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The rise of deepfakes: navigating their impact on reputation and business

Posted on 20 March 2024

Artificial Intelligence (AI) has revolutionised the creation of visual content. Multiple AI-image generator platforms are now available, allowing individuals and businesses to create content with limitless creativity, scalability, and efficiencies in cost and time. But, as with most forms of rapidly evolving technology, the law is slow to catch up with people using it for nefarious purposes.

In the last few years, an increasing number of deepfake images and videos have made it into the mainstream. Deepfakes are non-consensual, AI-generated or altered images, videos or audio, which purport to show a person doing something specific but are actually fabricated. Advances in technology mean that deepfakes are becoming increasingly sophisticated. Some are extremely lifelike, and even with knowledge of typical red flags, difficult to spot. Not only that, but they are now quick, cheap, and easy for virtually anyone to create.

Threats Posed by Deepfakes

What started off as novel and innocuous, generating or tampering with images to create humorous satirical and parody content, has now snowballed into a tool that is used for very real and serious harm.

Disturbing statistics show that in 2023, 98% of all deepfake videos found online were pornographic or intimate images, and 99% of the individuals in the images were women. High-profile examples include Taylor Swift and Jenna Ortega, but ordinary people are equally at risk of deepfake images being used to violate, embarrass, extort, and blackmail them.

In a year of upcoming elections in many countries, deepfakes are also undermining political figures and threatening democracy by spreading deliberate misinformation. For example, audio deepfakes emerged in the voice of Joe Biden, telling voters not to vote in the New Hampshire presidential primary.

Deepfake fraud material has reportedly increased by 3,000% in 2023. Deepfake voice and facial imitation are frightening examples of how cyber-hackers and fraudsters have impersonated people to gain access to bank accounts, or blackmailed people into handing over money or sensitive commercial information. The risk is not only business harm; attacks involving deepfakes also have the potential to cause serious reputational damage, if misinformation and false allegations are spread online or sent in targeted communications to key stakeholders, such as clients, employees and banks.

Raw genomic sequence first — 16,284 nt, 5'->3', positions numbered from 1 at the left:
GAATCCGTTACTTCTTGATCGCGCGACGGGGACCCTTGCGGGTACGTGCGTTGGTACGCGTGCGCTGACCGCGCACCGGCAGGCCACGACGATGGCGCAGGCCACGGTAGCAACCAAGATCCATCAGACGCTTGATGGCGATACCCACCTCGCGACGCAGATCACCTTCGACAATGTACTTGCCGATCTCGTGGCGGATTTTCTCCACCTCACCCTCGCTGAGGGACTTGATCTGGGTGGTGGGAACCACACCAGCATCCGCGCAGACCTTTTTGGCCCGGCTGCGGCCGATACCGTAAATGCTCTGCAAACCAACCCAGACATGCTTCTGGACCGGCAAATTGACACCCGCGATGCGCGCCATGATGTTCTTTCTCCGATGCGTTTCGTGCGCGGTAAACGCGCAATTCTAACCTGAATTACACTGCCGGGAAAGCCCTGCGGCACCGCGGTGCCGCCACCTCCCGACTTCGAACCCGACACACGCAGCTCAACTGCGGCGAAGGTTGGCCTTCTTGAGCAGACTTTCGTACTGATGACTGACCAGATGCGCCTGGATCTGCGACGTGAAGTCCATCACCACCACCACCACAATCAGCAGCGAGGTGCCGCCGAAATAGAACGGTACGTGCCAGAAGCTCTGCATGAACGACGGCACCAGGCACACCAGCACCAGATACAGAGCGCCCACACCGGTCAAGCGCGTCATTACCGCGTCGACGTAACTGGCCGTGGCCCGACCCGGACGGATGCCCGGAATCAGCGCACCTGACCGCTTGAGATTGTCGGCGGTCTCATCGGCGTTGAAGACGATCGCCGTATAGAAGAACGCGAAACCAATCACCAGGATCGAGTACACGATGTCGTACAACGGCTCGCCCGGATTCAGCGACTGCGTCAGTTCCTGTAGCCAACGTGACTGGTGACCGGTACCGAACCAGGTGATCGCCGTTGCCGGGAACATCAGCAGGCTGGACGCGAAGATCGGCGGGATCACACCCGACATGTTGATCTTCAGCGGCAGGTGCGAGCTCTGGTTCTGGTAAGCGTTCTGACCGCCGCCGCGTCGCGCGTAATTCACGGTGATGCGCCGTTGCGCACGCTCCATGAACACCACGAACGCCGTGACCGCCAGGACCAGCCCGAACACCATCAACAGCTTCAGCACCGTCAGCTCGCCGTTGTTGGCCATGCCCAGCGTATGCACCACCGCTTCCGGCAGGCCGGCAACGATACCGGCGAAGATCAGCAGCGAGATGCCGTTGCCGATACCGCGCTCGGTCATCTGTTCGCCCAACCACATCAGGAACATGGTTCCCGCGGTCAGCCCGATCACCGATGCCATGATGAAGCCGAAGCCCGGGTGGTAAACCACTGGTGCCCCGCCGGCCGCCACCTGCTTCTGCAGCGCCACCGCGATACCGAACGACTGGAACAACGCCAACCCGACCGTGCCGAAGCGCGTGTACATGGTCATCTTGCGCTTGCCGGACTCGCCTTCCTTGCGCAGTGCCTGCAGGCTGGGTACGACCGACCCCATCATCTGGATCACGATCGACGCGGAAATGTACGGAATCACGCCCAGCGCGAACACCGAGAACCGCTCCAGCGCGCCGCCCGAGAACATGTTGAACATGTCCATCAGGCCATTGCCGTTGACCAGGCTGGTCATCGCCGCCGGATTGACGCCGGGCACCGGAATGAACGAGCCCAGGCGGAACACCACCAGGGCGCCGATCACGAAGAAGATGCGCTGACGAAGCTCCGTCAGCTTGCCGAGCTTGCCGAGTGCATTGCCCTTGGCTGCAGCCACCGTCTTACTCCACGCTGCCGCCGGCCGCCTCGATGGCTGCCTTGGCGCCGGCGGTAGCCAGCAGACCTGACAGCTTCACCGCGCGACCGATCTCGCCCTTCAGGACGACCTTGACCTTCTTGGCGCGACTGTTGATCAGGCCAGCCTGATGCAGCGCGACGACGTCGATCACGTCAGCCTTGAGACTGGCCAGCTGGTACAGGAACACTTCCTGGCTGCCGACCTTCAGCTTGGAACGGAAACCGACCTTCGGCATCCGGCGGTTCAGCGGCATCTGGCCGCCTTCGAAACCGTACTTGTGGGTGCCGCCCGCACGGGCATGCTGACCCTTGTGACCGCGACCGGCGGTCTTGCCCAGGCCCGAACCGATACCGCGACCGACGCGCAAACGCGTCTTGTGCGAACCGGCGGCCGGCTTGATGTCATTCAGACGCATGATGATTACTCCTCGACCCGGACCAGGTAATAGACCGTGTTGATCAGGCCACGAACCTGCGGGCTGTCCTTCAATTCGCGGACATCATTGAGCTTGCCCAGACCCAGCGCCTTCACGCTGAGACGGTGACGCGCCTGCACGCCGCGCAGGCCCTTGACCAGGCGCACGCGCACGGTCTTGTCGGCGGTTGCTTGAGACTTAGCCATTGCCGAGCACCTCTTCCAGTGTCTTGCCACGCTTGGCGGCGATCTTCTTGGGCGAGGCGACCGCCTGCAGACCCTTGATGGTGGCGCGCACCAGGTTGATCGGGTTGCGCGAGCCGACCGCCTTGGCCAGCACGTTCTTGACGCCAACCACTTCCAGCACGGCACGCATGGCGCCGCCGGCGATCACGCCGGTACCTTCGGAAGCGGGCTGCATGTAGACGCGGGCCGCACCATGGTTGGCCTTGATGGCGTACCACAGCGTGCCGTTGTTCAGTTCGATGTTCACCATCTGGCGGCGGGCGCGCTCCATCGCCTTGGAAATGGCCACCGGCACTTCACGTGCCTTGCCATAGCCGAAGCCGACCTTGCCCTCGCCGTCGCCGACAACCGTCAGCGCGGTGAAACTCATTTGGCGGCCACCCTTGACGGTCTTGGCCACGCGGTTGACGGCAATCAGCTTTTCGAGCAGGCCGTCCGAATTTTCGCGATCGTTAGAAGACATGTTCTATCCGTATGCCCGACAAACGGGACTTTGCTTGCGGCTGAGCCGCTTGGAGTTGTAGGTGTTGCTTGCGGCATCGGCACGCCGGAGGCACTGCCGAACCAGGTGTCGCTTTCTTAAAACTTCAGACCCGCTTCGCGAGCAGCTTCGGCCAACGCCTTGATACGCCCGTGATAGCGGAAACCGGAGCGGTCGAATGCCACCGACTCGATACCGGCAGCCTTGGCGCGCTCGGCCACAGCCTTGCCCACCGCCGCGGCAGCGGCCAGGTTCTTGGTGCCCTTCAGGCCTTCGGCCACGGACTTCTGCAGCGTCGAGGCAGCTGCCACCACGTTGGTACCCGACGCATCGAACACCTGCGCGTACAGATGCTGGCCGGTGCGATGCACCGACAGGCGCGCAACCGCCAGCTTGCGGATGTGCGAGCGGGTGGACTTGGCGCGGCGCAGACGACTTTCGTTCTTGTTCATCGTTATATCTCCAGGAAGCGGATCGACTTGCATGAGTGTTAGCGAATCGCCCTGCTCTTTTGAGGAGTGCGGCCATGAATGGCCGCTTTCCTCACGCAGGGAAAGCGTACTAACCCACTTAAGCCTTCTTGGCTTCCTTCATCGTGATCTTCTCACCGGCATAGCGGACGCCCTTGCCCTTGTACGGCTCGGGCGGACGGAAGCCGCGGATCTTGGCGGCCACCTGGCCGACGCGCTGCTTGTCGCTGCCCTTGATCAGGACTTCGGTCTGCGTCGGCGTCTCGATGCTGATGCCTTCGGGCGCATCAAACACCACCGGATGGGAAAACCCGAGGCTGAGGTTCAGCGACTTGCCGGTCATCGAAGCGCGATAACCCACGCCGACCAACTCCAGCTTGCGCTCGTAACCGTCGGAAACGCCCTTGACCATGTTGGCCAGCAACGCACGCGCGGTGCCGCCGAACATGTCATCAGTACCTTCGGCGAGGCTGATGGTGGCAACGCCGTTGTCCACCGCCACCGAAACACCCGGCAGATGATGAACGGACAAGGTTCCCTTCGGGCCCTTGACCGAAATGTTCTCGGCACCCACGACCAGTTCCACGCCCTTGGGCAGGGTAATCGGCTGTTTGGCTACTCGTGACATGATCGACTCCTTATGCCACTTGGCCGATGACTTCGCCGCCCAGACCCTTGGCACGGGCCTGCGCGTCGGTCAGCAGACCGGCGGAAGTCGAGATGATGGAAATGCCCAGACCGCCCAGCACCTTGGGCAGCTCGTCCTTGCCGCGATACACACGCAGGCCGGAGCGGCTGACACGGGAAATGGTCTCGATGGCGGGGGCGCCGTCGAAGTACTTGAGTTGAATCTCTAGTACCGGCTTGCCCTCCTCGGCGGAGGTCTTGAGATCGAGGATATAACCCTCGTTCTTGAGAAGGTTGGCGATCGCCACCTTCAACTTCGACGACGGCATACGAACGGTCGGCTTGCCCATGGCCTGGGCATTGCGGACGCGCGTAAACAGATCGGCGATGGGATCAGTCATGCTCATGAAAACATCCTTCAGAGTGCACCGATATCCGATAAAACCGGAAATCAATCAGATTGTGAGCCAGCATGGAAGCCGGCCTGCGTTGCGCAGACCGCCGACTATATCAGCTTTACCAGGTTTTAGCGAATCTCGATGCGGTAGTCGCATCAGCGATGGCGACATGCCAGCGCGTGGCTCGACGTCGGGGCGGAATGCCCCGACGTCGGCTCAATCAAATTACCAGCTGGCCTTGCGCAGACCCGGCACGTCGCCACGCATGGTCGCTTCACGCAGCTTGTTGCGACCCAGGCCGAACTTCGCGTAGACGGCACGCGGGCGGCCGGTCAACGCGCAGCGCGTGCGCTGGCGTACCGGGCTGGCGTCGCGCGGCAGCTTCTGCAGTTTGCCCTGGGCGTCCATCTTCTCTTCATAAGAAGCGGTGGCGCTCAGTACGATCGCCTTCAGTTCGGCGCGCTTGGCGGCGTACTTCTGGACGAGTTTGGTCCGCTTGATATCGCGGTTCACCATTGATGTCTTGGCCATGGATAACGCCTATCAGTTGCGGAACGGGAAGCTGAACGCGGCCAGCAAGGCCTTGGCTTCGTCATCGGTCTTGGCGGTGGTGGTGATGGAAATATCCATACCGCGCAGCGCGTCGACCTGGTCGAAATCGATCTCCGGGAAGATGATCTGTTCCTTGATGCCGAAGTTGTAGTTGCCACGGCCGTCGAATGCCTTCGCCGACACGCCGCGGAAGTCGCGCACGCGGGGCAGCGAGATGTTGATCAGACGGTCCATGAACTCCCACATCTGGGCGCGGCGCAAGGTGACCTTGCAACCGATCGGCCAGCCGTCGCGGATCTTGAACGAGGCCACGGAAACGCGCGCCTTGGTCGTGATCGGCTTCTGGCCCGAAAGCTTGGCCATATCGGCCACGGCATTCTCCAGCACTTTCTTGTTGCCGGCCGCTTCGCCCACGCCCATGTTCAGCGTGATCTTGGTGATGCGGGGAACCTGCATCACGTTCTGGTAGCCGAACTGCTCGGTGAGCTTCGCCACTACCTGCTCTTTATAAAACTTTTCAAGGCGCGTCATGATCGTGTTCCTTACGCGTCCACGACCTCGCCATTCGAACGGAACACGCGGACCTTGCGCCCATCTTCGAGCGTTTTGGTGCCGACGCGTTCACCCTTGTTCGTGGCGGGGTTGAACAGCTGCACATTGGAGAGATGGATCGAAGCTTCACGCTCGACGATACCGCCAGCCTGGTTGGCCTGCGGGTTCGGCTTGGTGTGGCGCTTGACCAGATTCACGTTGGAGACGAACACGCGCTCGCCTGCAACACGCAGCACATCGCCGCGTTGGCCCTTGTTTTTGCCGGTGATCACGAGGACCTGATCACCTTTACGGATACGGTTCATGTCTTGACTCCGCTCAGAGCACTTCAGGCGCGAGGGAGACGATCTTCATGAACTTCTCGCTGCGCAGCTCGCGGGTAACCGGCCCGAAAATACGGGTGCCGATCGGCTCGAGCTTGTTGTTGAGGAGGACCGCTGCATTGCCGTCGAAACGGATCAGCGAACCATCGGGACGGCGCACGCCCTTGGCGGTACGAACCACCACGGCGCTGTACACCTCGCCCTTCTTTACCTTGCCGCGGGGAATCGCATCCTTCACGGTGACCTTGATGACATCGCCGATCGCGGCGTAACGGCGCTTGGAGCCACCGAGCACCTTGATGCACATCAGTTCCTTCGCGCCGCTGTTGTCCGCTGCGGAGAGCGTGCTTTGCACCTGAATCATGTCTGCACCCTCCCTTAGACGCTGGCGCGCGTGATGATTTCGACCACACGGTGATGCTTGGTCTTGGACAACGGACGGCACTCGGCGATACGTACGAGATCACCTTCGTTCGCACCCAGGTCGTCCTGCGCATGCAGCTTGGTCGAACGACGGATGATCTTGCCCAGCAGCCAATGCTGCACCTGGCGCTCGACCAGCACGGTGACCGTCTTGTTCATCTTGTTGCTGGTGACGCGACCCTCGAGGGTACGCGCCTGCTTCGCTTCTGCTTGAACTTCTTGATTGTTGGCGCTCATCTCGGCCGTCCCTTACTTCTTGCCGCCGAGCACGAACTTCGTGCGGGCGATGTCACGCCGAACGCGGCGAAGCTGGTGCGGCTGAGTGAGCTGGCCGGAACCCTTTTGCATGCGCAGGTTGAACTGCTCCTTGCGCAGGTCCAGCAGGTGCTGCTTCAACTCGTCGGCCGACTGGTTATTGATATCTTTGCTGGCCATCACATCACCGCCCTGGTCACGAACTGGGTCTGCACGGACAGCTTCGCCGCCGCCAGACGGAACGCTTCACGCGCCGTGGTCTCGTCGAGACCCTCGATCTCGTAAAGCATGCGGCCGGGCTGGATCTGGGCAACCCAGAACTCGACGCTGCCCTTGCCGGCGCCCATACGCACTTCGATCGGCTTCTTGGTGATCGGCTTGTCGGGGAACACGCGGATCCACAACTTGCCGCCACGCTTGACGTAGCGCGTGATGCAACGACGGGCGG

Current Legislation on Deepfakes and AI

Recent legislative changes in the UK brought in by the Online Safety Act 2023 and inserted into the Sexual Offences Act 2003 have criminalised the sharing or threatening to share intimate deepfakes. This is world-leading legislation in many respects, but one of its limitations is that it does not extend to the creation of deepfakes. Hiding behind various layers of anonymity on the internet, it is often hard for victims to identify exactly which individual(s) shared the particular deepfake(s). This, coupled with the difficulty in the UK of pinning legal liability on the platforms that host non-consensual pornographic and nude deepfakes, is a huge barrier to justice.

In the US, two important pieces of legislation have been introduced as bills: the Preventing Deepfakes of Intimate Images Act and the Disrupt Explicit Forged Images and Non-Consensual Edits (or DEFIANCE Act). Together, this legislation (once passed into law) will criminalise intimate deepfakes in the US and allow victims to take civil action against those involved in the creation and distribution of deepfakes.

The European Parliament has also just approved the EU Artificial Intelligence Act, which introduces an outright ban on AI tools deemed to carry unacceptable risks (such as those used to classify individuals based on their social behaviour or personal characteristics) and imposes strict regulation on "high risk" or "limited risk" AI. Interestingly, deepfakes are deemed "limited risk", and the focus is on transparency: Article 52(3) requires any "deployer" of a deepfake to disclose that it has been artificially generated or manipulated. The Act applies to any organisation implementing systems in the EU, serving EU-based users (even if the supplier organisation is based outside the EU), or utilising AI outputs within the EU.

Legal Challenges

At present, few deepfake or AI-generated content cases have made their way through the courts to judgment, so the legal landscape is still in its infancy. However, individuals and businesses should understand the potential risks and legal implications of creating and sharing AI-generated content, and potential recourse they might have if targeted by an attack involving deepfakes.

There are a number of legal remedies – spanning civil and criminal law - that can stem harm arising out of a deepfake attack and be used to seek recourse against perpetrators. Action must be decisive, robust and swift. It is also important to take proactive steps to future-proof reputation as far as possible from potential attack. Content creators themselves, who use AI, should ensure they do so in a way that is compliant with rights to intellectual property, data protection and privacy, and bearing in mind potential harm to reputation.

Mishcon de Reya advises businesses, entrepreneurs and emerging companies utilising AI-generated content and/or developing AI tools. We aim to ensure that these services are built and delivered in a way that is legally compliant and protected as far as possible from scrutiny in a somewhat unmapped and complex legal landscape. At the same time, we are increasingly assisting clients targeted by hackers or fraudsters, or otherwise subject to online abuse and/or misinformation, where AI content is part of the problem.

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